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Posted 27 November 1999 - 06:58 AM
Posted 25 November 1999 - 08:15 AM
Posted 25 November 1999 - 10:28 AM
Uh... let's say that our engine ran at 250fps. And another engine ran 90fps. To the 90 engine, we added some moving objects, buildings, ect. An the FPS rate went down to about 75. Now you can gradually see a difference in speed with your eye. Let's say we do the same thing with our engine, and it goes down to 235fps. You couldn't notice a difference because it hasn't gone down below your screen monitor rate. So we could still ADD more with our engine, without the public noticing a difference in speed, while if we kept adding more to our 90 engine, the more you add, the slower the game,and thus wise the public sees the difference. Hope that helped.
Posted 25 November 1999 - 11:08 AM
Posted 25 November 1999 - 11:39 AM
You really need to create a complex scene for a demo which really pushes your engine to its limits to impress people, not by showing something that resembles an OpenGL tutorial program. I suggest building a mini-game of some sort where the player can at least walk around the environment because unless the developers of an engine are using it to build a game people will always be suspect of its quality and no one wants to invest a lot of time/money into an untested technology.
Posted 25 November 1999 - 11:50 AM
Posted 25 November 1999 - 01:49 PM
It doesnt let you skip the pointless animations and get the data.
I recommend an HTML & Flash version...
Posted 25 November 1999 - 02:06 PM
Posted 25 November 1999 - 02:53 PM
I HATE stupid plugs like this! This belongs in a special forum called "Trash Bin" because not only is this an "Your Announcement" but its a stinky one.
Posted 25 November 1999 - 02:57 PM
Posted 25 November 1999 - 03:05 PM
"Matrix 3D is a poweful commercial engine, used to create high quality games. The engine is under design by Joe, and Eric. The engine will be sold to separte commercial companies interested in buying Matrix 3D"
(note, I made no typos in that)
Funny, I've never seen a game made with Matrix 3D, and the website certainly doesn't list any. But I am impressed, because I've seen "Joe"'s and "Eric"'s before - they are high profile developers < /sarcasm >
I wish I knew what "separte" is because I'm sure its crucial to understanding this paragraph.
Oh yeah, after "you are being exited from Matrix 3D" and I stopped laughing, it took me right back in! Gees, I guess they can't afford to let people be "exited" in peace...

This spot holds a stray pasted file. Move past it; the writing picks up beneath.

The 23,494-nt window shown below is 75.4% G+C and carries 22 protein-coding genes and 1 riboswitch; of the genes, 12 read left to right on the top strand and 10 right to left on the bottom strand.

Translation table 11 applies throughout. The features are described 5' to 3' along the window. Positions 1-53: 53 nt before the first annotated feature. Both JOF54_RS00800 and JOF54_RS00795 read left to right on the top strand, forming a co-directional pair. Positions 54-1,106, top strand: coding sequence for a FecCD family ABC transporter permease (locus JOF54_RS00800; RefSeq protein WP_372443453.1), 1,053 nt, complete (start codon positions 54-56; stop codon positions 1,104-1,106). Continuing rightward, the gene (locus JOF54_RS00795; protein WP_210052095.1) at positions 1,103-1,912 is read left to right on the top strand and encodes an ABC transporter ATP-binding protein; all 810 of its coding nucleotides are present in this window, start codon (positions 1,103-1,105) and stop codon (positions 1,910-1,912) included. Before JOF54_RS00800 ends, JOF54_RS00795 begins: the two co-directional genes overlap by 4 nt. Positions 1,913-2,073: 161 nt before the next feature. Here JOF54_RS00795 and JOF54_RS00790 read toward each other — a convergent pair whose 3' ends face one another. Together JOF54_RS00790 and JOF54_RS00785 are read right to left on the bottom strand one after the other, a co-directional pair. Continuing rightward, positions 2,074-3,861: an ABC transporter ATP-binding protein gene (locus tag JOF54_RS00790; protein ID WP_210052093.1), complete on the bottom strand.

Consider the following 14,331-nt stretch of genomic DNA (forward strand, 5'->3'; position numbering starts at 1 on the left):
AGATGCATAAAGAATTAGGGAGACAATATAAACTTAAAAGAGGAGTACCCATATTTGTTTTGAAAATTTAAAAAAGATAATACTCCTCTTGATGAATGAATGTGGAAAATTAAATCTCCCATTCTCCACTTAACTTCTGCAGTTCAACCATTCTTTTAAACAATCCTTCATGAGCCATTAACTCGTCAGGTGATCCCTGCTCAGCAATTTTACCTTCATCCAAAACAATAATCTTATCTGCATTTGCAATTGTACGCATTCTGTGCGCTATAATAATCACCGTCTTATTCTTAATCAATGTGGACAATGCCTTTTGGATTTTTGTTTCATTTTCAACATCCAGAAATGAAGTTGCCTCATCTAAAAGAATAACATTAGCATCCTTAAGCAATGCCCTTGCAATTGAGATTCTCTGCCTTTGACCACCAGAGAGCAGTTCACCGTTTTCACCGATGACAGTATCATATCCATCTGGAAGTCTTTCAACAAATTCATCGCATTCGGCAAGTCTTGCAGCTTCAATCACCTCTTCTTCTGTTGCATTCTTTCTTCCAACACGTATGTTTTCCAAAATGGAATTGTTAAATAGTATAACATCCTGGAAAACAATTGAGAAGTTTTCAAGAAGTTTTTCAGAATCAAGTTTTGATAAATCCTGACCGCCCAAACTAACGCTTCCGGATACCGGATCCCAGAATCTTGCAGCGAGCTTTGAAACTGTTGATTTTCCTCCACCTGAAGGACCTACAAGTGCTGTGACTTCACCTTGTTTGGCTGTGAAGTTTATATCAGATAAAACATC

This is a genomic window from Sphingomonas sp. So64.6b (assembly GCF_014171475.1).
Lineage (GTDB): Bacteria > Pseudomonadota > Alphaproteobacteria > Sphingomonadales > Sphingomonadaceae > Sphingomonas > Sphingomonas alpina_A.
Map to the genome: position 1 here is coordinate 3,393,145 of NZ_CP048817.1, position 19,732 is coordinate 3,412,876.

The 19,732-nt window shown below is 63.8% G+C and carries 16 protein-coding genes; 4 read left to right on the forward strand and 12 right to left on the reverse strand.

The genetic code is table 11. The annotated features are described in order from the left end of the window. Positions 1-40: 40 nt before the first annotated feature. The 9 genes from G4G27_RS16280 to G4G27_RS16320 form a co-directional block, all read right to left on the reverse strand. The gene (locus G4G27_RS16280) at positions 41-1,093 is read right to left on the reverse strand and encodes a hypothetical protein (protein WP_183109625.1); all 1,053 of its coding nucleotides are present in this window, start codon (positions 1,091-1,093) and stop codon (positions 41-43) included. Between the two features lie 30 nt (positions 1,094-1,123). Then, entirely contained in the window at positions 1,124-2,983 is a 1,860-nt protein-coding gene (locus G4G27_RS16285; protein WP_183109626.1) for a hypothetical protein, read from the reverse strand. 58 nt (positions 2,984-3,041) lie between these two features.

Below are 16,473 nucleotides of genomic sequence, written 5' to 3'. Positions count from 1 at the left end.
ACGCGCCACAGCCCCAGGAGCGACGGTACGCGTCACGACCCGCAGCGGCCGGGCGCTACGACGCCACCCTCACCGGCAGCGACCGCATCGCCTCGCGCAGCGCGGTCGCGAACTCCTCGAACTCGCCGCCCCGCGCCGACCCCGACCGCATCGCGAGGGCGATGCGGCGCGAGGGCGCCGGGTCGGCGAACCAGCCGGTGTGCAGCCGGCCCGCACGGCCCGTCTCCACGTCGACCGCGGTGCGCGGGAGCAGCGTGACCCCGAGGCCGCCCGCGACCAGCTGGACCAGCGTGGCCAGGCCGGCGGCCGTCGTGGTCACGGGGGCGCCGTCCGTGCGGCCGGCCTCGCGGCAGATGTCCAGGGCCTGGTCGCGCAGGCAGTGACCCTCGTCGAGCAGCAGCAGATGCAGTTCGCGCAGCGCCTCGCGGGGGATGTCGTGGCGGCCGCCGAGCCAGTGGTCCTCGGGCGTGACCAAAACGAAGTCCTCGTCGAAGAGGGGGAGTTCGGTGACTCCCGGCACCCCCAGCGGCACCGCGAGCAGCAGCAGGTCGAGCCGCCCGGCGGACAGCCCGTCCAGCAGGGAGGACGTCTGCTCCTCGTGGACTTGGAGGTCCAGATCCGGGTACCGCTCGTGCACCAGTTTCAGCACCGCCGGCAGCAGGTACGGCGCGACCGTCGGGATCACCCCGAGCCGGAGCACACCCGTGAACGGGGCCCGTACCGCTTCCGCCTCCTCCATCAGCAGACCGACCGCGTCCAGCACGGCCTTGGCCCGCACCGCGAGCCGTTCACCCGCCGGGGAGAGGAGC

< /senseless beating of poor game engine developers >
Posted 25 November 1999 - 05:38 PM
Posted 25 November 1999 - 06:05 PM
Posted 25 November 1999 - 07:52 PM
Posted 26 November 1999 - 04:59 AM
Posted 26 November 1999 - 05:23 AM
Posted 26 November 1999 - 06:03 AM
I really agree with all of you. Showing a few cubes and saying that engine is fast, well that sucks. I am also developing a 3D Engine and I think it's quite fast, too, but I don't think Transformations or pure Rendering is what makes an engine fast. All engines share more or less the same code for Matrix and Vector-Math and even more the same renderer (Direct3D or OpenGL). If an engine with a software renderer is much faster than an engine doing the same in software then I am impressed, but when doing Hardware-Rendering .... !! I think rendering itself is quite fast now (Tranformations, Projections, Rendering Triangles).
But when it comes to Virtual Machines (For Scripting), Skeletal Animation Systems and stuff then it gets interesting and getting stuff like that fast is the key to get a fast 3D Engine. I have finished my scripting language PumpScript and it's Virtual Machine, and when I implemented it in my engine the framerates dropped about 50% (a few items were rotated and translated by scripts). After hours of tweaking everything went with just a hit of about 5-10% which can't be noticed.
Posted 26 November 1999 - 01:12 PM
I am not saying that AI (which for convienence will encompass virtual machines, skeletal animations, etc. which Phillip mentioned) is inferior to graphics, I'm just trying to point out that a game with a highly-optimized rendering engine and partially-optimized AI will generally run at a higher framerate on the same computer configuration as would a partially-optimized rendering engine and highly-optimized AI.
AI has generally been receiving a high percentage of CPU usage in today's games versus a year or two ago and this is a good thing.
And for reference I should state that I work on AI and general game logic professionally and graphics as a hobby.
Posted 27 November 1999 - 06:58 AM
Posted 10 June 2000 - 05:28 PM